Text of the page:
In our advice column, Ask the Strategist, we take your most burning shopping questions and survey friends, call up experts, and draw on our own personal experience to answer them. As always, please email any online-shopping-related queries to email@example.com with the subject “Ask the Strategist.” We’re here to help.
I’m looking for a plant pole. My mom had one in the house growing up — basically a tension rod that goes from floor to ceiling with hooks on it for hanging plants. Please help! I want to hang plants in my dumb concrete-walled apartment.
It makes sense that plant poles were so popular back in the ’60s and ’70s: They take advantage of vertical space that’s often difficult to use without drilling holes in the ceiling or walls, you can easily move them around to position your plants in the best light, and they create a dramatic visual effect that makes low ceilings look higher. And like everything in the ’60s and ’70s (except for plastic couch covers), they’re kind of sexy, alluding to another type of pole without actually going that far. Like a lot of vintage décor items, there aren’t a ton of current-day replicas that look as good as the original. Searching for vintage plant poles online didn’t yield much more than Pinterest mood boards, but after some digging, I found a few actually kind of nice plant poles — and a bunch of creative and stylish ways to hang plants vertically without ever having to take out your drill.
Vintage brass plant pole
Modern and sturdy plant poles
It’s not as elegant as the brass option above, but this tension rod looks sturdy and comes with six round plant trays and an adjustable hanger with multiple holes to help you hang even more. Seventy-three percent of the nearly 250 reviews give this pole five stars, and many reviewers rave about how much space it has saved in their homes and how durable it is.
The same brand makes a two-pole set with a cross bar that serves as a curtain rod for plants. It’s great for anyone looking to create a wider, more lush indoor plantscape or a plant wall to divide up a loft style apartment. It comes with 12 plant trays, and the crossbar can hang up four or five planters.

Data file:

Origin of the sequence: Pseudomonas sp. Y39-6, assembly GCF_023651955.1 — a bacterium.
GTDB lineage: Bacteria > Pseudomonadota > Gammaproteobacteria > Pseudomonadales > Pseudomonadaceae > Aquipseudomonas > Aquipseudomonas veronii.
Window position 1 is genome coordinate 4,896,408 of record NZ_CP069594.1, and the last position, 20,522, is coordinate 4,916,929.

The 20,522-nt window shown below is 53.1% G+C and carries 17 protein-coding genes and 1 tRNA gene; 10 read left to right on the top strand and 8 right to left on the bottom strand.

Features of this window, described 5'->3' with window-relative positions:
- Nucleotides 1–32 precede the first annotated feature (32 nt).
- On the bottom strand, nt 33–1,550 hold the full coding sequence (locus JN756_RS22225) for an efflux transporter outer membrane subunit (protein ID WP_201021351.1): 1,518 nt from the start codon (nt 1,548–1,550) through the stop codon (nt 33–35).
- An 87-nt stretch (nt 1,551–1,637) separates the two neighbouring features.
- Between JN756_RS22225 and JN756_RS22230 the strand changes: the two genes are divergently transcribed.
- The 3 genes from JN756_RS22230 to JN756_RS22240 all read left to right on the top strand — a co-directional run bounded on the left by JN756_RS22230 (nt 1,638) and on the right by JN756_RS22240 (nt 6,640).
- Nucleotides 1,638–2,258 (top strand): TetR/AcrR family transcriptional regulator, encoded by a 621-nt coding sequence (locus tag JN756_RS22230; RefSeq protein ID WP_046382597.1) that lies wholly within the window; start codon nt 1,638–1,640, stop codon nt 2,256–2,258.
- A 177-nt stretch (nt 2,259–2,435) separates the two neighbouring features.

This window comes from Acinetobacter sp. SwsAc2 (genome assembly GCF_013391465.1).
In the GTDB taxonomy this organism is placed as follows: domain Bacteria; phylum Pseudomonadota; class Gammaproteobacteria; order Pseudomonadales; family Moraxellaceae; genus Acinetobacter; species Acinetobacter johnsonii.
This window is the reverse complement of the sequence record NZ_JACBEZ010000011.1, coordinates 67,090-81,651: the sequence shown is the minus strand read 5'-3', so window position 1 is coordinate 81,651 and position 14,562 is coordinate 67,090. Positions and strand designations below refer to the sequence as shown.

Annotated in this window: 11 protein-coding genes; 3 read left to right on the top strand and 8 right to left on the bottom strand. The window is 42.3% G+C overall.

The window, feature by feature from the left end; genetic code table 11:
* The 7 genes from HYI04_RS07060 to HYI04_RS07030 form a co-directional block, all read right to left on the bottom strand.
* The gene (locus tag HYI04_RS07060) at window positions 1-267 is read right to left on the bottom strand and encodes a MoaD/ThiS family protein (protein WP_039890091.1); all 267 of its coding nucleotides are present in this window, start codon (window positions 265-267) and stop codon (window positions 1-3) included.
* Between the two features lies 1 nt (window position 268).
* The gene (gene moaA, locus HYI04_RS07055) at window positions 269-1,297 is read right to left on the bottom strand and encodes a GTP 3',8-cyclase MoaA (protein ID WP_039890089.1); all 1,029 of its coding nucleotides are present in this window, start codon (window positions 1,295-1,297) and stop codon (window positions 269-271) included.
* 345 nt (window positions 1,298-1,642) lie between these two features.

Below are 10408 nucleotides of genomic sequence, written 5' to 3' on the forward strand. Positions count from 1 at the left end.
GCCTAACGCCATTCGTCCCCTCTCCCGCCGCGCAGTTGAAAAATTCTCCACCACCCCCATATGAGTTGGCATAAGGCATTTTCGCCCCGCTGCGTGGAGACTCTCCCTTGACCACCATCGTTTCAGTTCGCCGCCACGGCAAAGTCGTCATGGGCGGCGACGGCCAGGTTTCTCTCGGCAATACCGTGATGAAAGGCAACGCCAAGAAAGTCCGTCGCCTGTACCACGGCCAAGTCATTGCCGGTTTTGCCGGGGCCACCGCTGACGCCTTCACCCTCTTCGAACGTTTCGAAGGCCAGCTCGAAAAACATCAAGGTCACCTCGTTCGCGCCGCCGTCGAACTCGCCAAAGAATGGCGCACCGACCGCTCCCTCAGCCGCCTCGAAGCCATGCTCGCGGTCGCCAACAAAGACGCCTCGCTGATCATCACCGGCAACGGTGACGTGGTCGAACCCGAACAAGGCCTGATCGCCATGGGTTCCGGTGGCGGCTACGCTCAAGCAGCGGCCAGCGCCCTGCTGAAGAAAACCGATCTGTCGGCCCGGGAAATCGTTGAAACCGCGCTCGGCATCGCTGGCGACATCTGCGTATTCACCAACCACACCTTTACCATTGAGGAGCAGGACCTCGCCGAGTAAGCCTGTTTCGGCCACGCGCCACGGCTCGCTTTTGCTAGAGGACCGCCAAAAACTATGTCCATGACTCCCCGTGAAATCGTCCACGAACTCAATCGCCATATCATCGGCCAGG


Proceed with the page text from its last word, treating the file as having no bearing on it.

Nice-looking plant stands
Like plant poles, this minimal plant stand makes great use of vertical space, leaving counters, desks, tables, and windowsills free (to hold even more plants?). It’s 55 inches tall and comes with three four-inch removable planters that can be rotated and positioned around the center pole. The base is weighted for stability and the wood pole comes in either natural or painted black.
Here’s a plant stand that’s made of powder-coated iron and has a wooden base. The 47-inch stand holds four small planters and all but disappears thanks to its slender caged construction.
This modern black metal stand holds three five-inch planters, each with a water hole and plastic plug to prevent spills.
For hanging one very special status plant, check out this oval freestanding plant holder. The brushed brass finish and picture-frame design do an excellent job of showing off prize begonias or elevating a simple pothos.
You may not be able to drill into your walls, but you can always lean something against them. This plant ladder from Ikea comes with five removable powder-coated steel pots that can hold flower pots up to 4 ¾ inches in diameter.
Though it wasn’t explicitly designed for hanging plants, this storage ladder would make a great plant ladder too. Simply tie or hook your favorite plant hangers to each rung — but be careful not to add too much weight.
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